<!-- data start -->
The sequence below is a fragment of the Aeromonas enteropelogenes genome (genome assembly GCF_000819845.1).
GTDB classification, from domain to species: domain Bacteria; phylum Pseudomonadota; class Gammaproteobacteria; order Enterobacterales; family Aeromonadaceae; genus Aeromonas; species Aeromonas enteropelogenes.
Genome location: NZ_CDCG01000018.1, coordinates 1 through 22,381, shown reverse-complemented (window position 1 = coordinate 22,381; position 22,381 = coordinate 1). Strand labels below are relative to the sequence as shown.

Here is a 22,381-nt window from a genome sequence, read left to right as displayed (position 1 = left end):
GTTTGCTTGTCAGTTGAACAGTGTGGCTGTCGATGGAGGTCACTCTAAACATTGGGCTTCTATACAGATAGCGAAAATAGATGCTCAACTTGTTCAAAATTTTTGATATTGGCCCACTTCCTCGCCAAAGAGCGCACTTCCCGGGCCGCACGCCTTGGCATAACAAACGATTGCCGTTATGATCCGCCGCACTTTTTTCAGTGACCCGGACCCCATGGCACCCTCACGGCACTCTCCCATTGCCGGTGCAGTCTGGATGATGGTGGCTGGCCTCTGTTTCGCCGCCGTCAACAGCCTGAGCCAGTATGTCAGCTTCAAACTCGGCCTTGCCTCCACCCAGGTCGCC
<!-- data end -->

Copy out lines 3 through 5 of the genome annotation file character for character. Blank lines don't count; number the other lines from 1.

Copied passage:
Genome location: NZ_CDCG01000018.1, coordinates 1 through 22,381, shown reverse-complemented (window position 1 = coordinate 22,381; position 22,381 = coordinate 1). Strand labels below are relative to the sequence as shown.

Here is a 22,381-nt window from a genome sequence, read left to right as displayed (position 1 = left end):
GTTTGCTTGTCAGTTGAACAGTGTGGCTGTCGATGGAGGTCACTCTAAACATTGGGCTTCTATACAGATAGCGAAAATAGATGCTCAACTTGTTCAAAATTTTTGATATTGGCCCACTTCCTCGCCAAAGAGCGCACTTCCCGGGCCGCACGCCTTGGCATAACAAACGATTGCCGTTATGATCCGCCGCACTTTTTTCAGTGACCCGGACCCCATGGCACCCTCACGGCACTCTCCCATTGCCGGTGCAGTCTGGATGATGGTGGCTGGCCTCTGTTTCGCCGCCGTCAACAGCCTGAGCCAGTATGTCAGCTTCAAACTCGGCCTTGCCTCCACCCAGGTCGCC